One exciting Friday panel was on the topic of “Why Are We Still Geeks?” (we being Computer Scientists – especially women), and more specifically, how we can remedy this perception. The three speakers present were Maria Klawe, Brenda Laurel, and Kim Surkan. Their diversity of backgrounds in computer science, gender studies, and media really brought a depth of discussion to the table.
First to speak was Maria Klawe, and she discussed her personal attempts to remedy this stigma. Much of the discussion came back to media – we don’t see many computer scientists (let alone female ones) in media so we subconsciously disregard that they exist as more than the stereotypes that surround them (geeks, antisocial, etc). Her idea was that a television show following the life of a computer programmer (albeit dramatized in some fashion – not unlike criminal justice in NCIS, anthropology in Bones, behavioral psychology in Criminal Minds, or academia in Big Bang Theory, to list a few) would give public media a more ‘stylish’ concept of the computer programmer. This would allow for a broadening of the stereotype, and through character development in the show, do away with notions of what a computer scientist’s character “must be”. She has poured resources into a nice script, but has so far gotten nowhere – it seems even media is wary to take a chance on something “too fringe” or “too geeky”.
Of course, by this token, there are shows that do showcase computer scientists. Though the lack of media attention may be due to the fact that they either fall into stereotype (Big Bang Theory, the IT Crowd) or the computer scientist is not the main focus. For example, Chuck Bartowski of the NBC series Chuck is the main protagonist and is actually a Computer/Software Engineer – however the caveat is that the show explores his “spy life”, not his life as a computer programmer. Granted, episodes showcase his “hacking” talents, but his real world job beyond the spy life consists of IT service desk help at a Best Buy-like chain store – he is shown as nerdy and over-qualified but stuck until spy work finds him. The depth of character Chuck explores could certainly give a fresh media model for computer scientists – if only they had explored his programming talents more than a backstory and “feature” of his personality.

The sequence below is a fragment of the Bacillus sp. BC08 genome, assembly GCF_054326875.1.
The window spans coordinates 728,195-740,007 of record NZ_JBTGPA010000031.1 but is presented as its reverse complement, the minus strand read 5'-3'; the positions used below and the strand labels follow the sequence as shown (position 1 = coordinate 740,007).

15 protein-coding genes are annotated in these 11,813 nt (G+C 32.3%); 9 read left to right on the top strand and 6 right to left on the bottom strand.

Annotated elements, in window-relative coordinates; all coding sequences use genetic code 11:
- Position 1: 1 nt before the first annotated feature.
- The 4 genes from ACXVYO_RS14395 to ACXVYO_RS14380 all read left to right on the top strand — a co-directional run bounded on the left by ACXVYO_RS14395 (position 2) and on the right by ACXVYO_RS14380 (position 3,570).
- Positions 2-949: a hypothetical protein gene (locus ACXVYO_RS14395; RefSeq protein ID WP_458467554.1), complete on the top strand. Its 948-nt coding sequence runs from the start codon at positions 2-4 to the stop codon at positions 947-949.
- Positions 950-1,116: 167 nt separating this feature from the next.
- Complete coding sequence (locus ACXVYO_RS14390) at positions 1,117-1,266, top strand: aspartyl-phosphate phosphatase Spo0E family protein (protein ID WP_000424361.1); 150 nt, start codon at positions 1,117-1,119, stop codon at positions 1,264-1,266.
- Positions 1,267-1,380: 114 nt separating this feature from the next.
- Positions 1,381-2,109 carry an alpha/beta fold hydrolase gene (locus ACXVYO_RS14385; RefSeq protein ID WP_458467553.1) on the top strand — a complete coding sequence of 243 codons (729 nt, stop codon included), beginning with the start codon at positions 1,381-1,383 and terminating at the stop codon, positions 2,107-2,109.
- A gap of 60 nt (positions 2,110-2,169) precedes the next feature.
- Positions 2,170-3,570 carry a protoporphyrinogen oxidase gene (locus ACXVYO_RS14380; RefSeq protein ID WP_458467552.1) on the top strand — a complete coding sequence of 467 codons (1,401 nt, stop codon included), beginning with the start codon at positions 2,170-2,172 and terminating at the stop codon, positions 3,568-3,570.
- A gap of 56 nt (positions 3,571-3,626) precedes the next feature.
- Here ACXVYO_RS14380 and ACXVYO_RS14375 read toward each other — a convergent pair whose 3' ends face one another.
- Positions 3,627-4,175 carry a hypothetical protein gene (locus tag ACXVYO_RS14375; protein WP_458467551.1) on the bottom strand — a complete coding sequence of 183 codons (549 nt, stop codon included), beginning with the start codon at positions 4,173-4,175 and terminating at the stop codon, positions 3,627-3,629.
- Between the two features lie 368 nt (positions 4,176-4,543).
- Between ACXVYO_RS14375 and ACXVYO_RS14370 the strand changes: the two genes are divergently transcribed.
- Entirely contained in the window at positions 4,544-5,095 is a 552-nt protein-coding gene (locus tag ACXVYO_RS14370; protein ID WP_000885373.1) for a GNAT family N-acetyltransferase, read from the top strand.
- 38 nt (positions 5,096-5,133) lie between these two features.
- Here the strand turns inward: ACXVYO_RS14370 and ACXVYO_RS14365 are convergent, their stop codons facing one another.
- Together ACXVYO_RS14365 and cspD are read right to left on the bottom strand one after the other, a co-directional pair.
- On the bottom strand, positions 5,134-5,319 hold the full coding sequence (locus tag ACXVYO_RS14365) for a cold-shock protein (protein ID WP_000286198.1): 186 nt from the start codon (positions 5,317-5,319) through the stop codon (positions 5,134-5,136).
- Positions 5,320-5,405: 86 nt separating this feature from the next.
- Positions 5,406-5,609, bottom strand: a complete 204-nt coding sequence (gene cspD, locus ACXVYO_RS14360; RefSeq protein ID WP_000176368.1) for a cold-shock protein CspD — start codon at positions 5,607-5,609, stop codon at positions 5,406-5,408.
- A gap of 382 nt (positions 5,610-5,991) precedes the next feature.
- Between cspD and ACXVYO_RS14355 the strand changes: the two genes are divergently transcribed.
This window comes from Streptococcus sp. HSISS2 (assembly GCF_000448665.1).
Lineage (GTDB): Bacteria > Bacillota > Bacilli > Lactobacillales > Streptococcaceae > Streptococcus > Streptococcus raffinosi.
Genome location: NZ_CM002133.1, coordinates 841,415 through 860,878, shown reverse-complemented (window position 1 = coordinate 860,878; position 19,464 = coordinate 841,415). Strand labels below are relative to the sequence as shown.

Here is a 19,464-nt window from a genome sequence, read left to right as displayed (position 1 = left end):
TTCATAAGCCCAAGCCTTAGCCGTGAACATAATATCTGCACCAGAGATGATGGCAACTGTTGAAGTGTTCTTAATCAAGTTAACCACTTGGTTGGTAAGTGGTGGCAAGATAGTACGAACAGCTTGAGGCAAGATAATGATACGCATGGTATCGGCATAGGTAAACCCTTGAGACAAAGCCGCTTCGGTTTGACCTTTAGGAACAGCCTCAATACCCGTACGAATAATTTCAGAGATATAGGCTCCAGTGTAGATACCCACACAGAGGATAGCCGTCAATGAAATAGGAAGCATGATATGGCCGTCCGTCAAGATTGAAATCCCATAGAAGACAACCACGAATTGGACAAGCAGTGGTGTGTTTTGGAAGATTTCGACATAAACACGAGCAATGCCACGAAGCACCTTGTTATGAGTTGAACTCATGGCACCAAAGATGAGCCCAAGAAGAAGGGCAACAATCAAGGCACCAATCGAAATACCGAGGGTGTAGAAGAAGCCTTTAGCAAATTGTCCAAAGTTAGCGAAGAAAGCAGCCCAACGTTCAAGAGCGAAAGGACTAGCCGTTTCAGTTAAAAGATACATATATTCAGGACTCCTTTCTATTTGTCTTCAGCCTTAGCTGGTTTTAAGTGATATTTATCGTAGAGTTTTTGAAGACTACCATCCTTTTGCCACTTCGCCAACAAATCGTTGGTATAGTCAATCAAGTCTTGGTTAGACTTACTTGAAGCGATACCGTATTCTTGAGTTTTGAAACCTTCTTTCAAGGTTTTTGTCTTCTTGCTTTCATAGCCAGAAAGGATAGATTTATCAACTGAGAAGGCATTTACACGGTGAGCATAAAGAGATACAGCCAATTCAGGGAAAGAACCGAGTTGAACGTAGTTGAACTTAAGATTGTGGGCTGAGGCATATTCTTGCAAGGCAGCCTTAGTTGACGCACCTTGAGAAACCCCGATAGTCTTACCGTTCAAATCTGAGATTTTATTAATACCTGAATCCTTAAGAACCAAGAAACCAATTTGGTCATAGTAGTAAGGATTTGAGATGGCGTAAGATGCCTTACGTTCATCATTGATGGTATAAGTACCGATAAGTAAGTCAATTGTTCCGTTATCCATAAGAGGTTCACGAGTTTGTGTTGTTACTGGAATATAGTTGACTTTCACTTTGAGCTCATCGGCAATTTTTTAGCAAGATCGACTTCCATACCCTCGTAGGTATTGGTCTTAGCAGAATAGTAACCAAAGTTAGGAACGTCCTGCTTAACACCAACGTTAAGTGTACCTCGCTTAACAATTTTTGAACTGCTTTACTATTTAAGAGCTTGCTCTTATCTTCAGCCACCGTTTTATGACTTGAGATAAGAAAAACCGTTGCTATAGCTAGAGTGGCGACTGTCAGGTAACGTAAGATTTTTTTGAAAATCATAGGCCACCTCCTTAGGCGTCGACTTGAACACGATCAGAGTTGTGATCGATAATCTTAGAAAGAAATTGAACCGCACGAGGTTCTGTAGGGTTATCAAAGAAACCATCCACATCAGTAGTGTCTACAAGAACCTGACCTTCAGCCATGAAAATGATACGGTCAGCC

One of the few “saving graces” to women at least being represented as computer scientists comes from a surprisingly mainstream source: CBS hit series Criminal Minds. For nine seasons, Penelope Garcia has been the “tech goddess” of her BAU unit. Of course, she cracks up to the stereotype of being eccentric and ‘nerdy’ – but she’s loveable and human. She’s incredibly social, she cares deeply for her teammates, and in every regard except for her dress and collection of brightly colored toys she breaks the stereotypical image of a computer scientist on its head. One could even argue her dress, while “different” is still professional – not the ‘typical’ stereotype of hoodie/t-shirt and jeans. And she’s a woman.
Garcia exemplifies why broadcast stations should NOT be afraid to air computer scientists and crack open those stereotypes with a heart melting character. She makes an amazing role model – but of course the caveat is that on a show with as sensitive of material as Criminal Minds discusses, children can’t be exposed to her and thus their notions remain unchanged. Also, she is part of a show with many characters from many backgrounds, and sometimes her story can be a bit “lost in the shuffle”. However, in my eyes she gives hope that the computer science stereotype – even from the perspective of women in field, can be overcome gracefully.
Klawe makes a strong point that was echoed by the speakers after her – paying attention to media representations is critical to changing interest and stereotypes in our field. We may find media to be poor representations or at times superfluous – but they are what is in the public eye and their perception alters the societal perception as a whole. Hopefully change in TV media will come with efforts like Klawe’s and existing strong character models that already work in hit network shows being able to give an extra push to the initiative.
In the meantime I’ll cheer on Garcia every Wednesday night and relive my DVD series of Chuck – hoping for some new computer programmers to show their face and a depthy character archetype that will make me fall in love with not only their profession – but their personality.
“Well, I figured since I’m gonna have to interact with the mass populace, I should dress in the traditional costume of a mere mortal.” – Penelope Garcia, Criminal Minds